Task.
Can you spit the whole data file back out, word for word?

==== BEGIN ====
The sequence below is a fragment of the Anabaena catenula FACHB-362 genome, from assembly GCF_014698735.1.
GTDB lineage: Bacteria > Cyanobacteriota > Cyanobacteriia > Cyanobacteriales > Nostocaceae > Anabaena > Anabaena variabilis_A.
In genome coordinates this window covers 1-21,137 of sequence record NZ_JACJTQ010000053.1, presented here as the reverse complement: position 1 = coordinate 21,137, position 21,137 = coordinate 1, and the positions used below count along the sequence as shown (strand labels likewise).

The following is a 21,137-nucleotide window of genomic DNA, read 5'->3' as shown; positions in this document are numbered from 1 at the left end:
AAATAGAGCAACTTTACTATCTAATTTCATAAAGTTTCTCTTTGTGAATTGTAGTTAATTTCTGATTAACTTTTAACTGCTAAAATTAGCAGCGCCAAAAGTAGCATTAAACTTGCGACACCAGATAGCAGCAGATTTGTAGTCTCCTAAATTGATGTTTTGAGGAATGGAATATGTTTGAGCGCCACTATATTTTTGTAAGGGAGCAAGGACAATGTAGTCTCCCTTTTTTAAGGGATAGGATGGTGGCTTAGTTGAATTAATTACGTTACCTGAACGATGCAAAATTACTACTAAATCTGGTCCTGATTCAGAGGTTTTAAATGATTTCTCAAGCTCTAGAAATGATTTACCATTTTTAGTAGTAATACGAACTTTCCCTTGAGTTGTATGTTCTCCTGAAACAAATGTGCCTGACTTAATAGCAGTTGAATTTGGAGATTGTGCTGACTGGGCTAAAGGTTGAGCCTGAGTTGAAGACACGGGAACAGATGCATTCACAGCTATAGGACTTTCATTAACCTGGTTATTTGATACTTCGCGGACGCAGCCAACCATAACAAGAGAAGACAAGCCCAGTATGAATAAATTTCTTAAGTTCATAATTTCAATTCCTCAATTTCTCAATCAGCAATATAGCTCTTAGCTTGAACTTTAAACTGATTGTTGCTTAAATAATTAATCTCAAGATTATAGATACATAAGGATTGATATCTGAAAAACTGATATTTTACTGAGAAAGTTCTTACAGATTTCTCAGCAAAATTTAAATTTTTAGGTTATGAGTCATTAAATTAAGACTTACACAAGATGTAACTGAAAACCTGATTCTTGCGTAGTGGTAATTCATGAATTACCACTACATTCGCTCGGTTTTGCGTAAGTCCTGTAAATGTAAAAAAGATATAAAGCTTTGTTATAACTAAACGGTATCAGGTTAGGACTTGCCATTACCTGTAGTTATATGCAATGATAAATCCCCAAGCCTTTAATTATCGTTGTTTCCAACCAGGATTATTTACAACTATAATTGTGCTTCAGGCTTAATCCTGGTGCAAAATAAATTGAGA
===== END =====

The sequence below is a fragment of the Anabaena catenula FACHB-362 genome, from assembly GCF_014698735.1.
GTDB lineage: Bacteria > Cyanobacteriota > Cyanobacteriia > Cyanobacteriales > Nostocaceae > Anabaena > Anabaena variabilis_A.
In genome coordinates this window covers 1-21,137 of sequence record NZ_JACJTQ010000053.1, presented here as the reverse complement: position 1 = coordinate 21,137, position 21,137 = coordinate 1, and the positions used below count along the sequence as shown (strand labels likewise).

The following is a 21,137-nucleotide window of genomic DNA, read 5'->3' as shown; positions in this document are numbered from 1 at the left end:
AAATAGAGCAACTTTACTATCTAATTTCATAAAGTTTCTCTTTGTGAATTGTAGTTAATTTCTGATTAACTTTTAACTGCTAAAATTAGCAGCGCCAAAAGTAGCATTAAACTTGCGACACCAGATAGCAGCAGATTTGTAGTCTCCTAAATTGATGTTTTGAGGAATGGAATATGTTTGAGCGCCACTATATTTTTGTAAGGGAGCAAGGACAATGTAGTCTCCCTTTTTTAAGGGATAGGATGGTGGCTTAGTTGAATTAATTACGTTACCTGAACGATGCAAAATTACTACTAAATCTGGTCCTGATTCAGAGGTTTTAAATGATTTCTCAAGCTCTAGAAATGATTTACCATTTTTAGTAGTAATACGAACTTTCCCTTGAGTTGTATGTTCTCCTGAAACAAATGTGCCTGACTTAATAGCAGTTGAATTTGGAGATTGTGCTGACTGGGCTAAAGGTTGAGCCTGAGTTGAAGACACGGGAACAGATGCATTCACAGCTATAGGACTTTCATTAACCTGGTTATTTGATACTTCGCGGACGCAGCCAACCATAACAAGAGAAGACAAGCCCAGTATGAATAAATTTCTTAAGTTCATAATTTCAATTCCTCAATTTCTCAATCAGCAATATAGCTCTTAGCTTGAACTTTAAACTGATTGTTGCTTAAATAATTAATCTCAAGATTATAGATACATAAGGATTGATATCTGAAAAACTGATATTTTACTGAGAAAGTTCTTACAGATTTCTCAGCAAAATTTAAATTTTTAGGTTATGAGTCATTAAATTAAGACTTACACAAGATGTAACTGAAAACCTGATTCTTGCGTAGTGGTAATTCATGAATTACCACTACATTCGCTCGGTTTTGCGTAAGTCCTGTAAATGTAAAAAAGATATAAAGCTTTGTTATAACTAAACGGTATCAGGTTAGGACTTGCCATTACCTGTAGTTATATGCAATGATAAATCCCCAAGCCTTTAATTATCGTTGTTTCCAACCAGGATTATTTACAACTATAATTGTGCTTCAGGCTTAATCCTGGTGCAAAATAAATTGAGA